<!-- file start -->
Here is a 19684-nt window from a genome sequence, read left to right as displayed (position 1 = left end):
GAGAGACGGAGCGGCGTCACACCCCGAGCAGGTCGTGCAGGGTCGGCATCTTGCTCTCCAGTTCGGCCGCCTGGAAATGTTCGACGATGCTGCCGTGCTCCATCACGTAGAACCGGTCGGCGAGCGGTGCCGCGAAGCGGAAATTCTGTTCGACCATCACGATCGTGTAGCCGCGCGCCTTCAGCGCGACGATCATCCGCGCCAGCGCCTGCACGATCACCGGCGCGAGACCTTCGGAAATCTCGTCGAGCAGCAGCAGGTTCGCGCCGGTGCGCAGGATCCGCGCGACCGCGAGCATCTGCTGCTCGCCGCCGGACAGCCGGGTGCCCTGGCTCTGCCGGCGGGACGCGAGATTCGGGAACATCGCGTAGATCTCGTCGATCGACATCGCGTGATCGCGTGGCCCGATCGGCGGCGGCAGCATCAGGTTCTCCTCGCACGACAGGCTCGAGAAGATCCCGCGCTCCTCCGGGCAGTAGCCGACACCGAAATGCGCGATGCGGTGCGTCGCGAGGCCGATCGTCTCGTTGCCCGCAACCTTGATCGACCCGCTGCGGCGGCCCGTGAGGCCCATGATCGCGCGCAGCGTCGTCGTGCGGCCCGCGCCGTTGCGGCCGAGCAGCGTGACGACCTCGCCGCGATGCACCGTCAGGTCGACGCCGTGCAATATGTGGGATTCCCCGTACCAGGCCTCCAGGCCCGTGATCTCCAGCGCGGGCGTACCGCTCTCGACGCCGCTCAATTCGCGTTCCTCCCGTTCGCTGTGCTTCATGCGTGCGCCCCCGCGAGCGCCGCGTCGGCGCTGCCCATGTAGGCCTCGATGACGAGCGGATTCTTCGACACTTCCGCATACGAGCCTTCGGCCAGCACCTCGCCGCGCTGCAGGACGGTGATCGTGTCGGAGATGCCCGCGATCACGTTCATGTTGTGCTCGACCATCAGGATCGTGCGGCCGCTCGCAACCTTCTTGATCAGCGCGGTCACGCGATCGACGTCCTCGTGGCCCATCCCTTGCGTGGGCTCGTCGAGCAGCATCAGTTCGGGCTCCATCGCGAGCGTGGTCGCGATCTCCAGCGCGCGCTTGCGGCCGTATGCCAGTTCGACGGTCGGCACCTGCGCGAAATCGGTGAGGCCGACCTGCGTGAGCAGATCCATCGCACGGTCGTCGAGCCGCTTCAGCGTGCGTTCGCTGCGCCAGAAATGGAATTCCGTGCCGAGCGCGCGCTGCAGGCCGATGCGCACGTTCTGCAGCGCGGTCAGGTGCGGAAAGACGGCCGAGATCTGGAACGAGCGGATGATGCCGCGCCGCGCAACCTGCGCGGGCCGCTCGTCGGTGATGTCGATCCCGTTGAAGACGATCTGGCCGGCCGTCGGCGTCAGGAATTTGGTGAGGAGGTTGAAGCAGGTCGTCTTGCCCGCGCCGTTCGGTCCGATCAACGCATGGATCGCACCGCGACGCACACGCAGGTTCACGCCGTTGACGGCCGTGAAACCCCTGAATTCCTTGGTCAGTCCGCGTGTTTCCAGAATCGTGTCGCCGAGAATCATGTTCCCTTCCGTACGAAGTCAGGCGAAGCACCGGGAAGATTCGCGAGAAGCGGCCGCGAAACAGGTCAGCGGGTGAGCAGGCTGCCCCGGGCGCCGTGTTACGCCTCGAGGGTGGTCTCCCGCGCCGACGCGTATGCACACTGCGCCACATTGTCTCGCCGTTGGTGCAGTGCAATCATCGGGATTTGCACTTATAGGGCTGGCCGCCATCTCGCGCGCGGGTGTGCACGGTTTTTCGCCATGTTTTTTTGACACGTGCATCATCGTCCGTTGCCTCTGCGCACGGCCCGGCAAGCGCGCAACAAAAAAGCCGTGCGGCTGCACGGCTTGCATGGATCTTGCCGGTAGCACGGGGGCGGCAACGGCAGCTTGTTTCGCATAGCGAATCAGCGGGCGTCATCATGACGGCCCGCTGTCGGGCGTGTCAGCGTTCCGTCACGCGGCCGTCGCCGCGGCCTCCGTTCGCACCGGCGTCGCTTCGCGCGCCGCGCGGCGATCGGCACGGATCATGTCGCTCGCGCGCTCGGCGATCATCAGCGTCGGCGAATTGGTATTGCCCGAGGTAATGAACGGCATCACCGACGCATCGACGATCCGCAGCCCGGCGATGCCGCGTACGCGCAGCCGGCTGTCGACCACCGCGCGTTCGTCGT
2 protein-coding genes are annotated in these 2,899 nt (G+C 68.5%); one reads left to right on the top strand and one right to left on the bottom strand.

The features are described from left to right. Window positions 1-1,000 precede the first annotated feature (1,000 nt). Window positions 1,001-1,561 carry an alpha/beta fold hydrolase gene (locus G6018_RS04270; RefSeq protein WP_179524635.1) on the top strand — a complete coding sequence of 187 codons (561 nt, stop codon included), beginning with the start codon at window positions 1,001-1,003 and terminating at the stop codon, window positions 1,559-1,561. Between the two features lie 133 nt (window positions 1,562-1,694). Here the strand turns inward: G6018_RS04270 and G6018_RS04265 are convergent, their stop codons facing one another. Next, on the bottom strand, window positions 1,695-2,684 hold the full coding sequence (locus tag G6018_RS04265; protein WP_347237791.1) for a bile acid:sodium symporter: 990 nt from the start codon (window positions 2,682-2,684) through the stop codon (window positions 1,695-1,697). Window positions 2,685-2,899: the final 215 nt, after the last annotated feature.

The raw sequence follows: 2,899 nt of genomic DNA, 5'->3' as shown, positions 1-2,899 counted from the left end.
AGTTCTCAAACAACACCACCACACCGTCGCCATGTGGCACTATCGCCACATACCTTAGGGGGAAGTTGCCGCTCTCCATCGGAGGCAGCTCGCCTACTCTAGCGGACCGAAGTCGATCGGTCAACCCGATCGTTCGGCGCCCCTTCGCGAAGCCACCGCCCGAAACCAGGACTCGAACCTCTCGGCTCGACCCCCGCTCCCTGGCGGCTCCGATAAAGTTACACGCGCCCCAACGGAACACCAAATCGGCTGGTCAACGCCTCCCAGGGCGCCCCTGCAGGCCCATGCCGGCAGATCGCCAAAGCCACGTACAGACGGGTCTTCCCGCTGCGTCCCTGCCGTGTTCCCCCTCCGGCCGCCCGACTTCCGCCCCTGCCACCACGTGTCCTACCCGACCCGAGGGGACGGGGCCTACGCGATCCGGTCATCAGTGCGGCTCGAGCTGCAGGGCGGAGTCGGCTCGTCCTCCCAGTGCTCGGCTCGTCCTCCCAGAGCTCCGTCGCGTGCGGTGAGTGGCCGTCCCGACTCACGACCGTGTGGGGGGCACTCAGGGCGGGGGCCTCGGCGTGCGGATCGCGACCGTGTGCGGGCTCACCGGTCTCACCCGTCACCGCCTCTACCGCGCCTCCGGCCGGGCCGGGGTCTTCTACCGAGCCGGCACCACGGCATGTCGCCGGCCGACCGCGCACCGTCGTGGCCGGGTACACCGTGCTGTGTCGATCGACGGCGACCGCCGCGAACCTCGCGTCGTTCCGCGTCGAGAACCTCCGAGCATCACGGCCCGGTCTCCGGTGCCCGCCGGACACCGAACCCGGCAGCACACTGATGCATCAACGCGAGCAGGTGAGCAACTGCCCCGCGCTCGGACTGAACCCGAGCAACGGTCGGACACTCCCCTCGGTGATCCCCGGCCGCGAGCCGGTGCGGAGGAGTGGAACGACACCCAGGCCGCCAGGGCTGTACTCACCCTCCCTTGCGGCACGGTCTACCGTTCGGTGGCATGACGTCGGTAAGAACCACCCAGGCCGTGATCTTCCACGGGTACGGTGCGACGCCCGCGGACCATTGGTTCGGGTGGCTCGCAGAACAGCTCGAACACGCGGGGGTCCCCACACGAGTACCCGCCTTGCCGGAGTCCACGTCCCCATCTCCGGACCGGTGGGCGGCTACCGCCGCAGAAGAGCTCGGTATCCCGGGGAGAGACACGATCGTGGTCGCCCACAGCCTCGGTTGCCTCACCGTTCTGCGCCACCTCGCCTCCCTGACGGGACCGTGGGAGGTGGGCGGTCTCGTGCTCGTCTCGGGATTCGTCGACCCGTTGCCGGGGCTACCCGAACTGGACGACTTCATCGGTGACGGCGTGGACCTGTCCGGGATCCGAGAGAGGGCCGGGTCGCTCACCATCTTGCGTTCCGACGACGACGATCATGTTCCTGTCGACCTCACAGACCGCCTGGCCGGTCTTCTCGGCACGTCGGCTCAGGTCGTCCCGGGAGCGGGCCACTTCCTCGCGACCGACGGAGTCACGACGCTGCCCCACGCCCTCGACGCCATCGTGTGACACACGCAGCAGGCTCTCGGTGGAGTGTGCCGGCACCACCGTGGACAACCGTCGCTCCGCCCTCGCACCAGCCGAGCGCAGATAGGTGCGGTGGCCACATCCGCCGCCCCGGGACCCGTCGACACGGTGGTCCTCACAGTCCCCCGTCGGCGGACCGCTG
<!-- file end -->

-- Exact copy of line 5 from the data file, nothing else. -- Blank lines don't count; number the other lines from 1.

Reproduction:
The raw sequence follows: 2,899 nt of genomic DNA, 5'->3' as shown, positions 1-2,899 counted from the left end.